Camille Brée

Can you tell us about your background? It seems to me that your work was initially focused on the image?

I studied at Beaux-Arts in Clermont Ferrand, at the beginning my practice was focused on the image but I never told myself that I was doing photography or video, I evacuated this question. I was more interested in the format, the fact that it is an image. The subject did not interest me and even became the problem. The surface fascinated me a lot at first, both as a legacy of painting and as an opening to the world. I considered it more specifically as a projection space.

Is the question of representation both of its possibility and its disappearance an important element in your approach?

Until I graduated I struggled a lot with representation. It was after a trip to Arizona in the Hopi Reserve that I realised that I had to stop working with images, at least those that represent, those that are imposed. What struck me was that I felt the need, as a Westerner, to capture, to take in order to keep for oneself. When I came back home I couldn’t make any more images. The question of being present in a space and time became more and more important. At the Fine Arts school I was obsessed with disappearance but today I’m doing the opposite.

It’s interesting to make works that are not “material” objects, especially when you work with light as a medium.

During my art studies and even afterwards I refused to make objects. To make an object exist is something. I wasn’t capable of creating forms that would clutter up the world. Working with light also comes from there - to show things that don’t have a strong materiality.

In your formal vocabulary you tend to go through sculpture in a certain way and more precisely through that of light. This raises questions about the conditions of the visible and the emergence of a form. Can you tell us more about this work around light? 

I started working with natural light in 2014 and at that time I didn’t want to introduce an artificial aspect. For a long time I refused to create an illusion. I wanted to work with what was already there, natural light and architecture. Today I work a lot with artificial light through installations and sculpture. What interests me with light is to give it a shape and to bring a strange presence in space, something uncanny. Encouraging the viewer to look beyond the exhibition space, to be more attentive.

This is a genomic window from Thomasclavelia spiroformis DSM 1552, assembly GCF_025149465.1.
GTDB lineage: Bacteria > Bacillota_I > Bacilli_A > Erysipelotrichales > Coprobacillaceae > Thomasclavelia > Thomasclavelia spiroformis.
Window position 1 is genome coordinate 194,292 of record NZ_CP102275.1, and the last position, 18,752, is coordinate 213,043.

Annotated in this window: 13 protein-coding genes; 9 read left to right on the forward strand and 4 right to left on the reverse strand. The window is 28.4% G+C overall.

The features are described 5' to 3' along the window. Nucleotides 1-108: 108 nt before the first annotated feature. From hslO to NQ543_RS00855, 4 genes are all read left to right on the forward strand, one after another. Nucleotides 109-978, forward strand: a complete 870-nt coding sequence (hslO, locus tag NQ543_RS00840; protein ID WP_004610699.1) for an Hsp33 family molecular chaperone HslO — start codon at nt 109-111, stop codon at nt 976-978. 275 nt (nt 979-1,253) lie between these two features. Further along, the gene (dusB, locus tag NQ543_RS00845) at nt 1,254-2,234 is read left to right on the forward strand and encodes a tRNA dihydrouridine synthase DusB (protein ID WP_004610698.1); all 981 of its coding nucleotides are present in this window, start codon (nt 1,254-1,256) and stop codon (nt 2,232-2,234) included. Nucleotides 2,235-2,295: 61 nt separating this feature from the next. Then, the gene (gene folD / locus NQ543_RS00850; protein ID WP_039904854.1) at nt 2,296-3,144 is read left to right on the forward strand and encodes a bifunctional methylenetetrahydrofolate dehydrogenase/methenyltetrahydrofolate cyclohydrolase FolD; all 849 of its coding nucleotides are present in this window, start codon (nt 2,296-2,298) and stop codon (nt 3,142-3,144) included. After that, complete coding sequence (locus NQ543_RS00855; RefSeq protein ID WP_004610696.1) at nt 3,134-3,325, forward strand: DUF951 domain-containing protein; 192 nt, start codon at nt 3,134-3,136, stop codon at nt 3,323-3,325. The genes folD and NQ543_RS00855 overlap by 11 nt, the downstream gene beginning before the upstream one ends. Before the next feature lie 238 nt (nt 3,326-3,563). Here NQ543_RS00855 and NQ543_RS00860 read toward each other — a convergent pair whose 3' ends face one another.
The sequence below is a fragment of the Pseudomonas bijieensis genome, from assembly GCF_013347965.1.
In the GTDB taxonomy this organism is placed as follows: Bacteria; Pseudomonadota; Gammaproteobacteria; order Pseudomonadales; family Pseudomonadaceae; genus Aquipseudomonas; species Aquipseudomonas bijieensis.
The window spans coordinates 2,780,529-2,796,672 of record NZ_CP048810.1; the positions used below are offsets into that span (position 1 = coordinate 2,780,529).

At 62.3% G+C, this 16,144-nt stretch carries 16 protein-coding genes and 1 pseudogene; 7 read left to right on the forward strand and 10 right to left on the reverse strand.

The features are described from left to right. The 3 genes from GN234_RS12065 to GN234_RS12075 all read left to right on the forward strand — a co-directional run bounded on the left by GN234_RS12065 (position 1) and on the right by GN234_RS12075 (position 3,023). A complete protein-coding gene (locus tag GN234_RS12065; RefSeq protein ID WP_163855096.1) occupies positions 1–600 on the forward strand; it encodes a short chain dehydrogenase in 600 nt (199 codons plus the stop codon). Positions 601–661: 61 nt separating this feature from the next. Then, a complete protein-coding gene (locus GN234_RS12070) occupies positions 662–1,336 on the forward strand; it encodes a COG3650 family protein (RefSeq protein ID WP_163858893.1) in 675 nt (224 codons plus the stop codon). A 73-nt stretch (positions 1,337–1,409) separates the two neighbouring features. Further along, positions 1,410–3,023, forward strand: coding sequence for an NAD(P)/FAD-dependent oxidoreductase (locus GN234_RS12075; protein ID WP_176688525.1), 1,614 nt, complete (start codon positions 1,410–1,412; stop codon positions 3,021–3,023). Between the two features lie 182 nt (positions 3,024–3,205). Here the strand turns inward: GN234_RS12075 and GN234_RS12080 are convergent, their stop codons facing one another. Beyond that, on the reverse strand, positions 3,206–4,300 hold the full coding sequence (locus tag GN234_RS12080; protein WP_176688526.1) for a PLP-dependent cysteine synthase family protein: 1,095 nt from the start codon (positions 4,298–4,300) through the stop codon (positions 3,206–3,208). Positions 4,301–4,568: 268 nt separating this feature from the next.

It is almost possible to speak of a a typology of sculptural forms passing through light.

In recent years I have developed a sculptural work with the same obsession regarding what escapes us and the desire to not stop at a form. It would rather make us feel that it could evolve, wake up and become something else while being the same, always in this ambiguity. It is finally the idea that there is a potentiality of other forms contained in everything.

There’s a fictional aspect produced by the light that translates our perception but also a certain corporeality, is it something you’ve already thought about?

I think so, in a way I fictionalise a space through my luminous proposals, but I would say that this is not what I am looking for in the first place. Light is a magical tool that transfigures space and I am more and more sensitive to it. When I arrive somewhere, it is the first thing that attracts my attention and conditions my relationship to space. It is everywhere in our daily lives in different forms and I think people are paying more and more attention to it. My fascination for light is above all linked to the body and how it impacts our emotions, our state of mind. I see light as a sensual presence in which we are constantly bathed, for example when the sun caresses my skin, there is a kind of embrace.

You take into consideration the viewers in a particular way through your work, they are led to reflect on their position. How do you address the viewer? 

This is an essential question: How can the viewers be brought to their own condition as a spectator in space? I try to create a slight shift in the viewer’s perception of the space, to slightly change their point of view.

How would you explain your approach in relation to space? In a way, forms seem to fade away depending on the situation.

I try to work as much as possible with the context and the place in order to present works that interact with each other and fill in gaps and hollows. When I enter a space, I need to identify the forms that could somehow relieve the space, bring what it lacks. It is important that my work is not necessarily visible at first sight, that it does not impose itself in the space, but rather is an element of the architecture and thus disappears and appears with it.

Peripheries are important in your work, do you project them as a withdrawal? 

I think that contrary to a disappearance, taking an interest in neglected “peripheral” spaces is a way of being present and of putting up resistance. We tend to consume what is placed before our eyes. Asking the viewers to be more attentive is also a way of making them more active.

Some of the works appear as “discreet” interventions that initiate an almost intimate complicity with the viewer.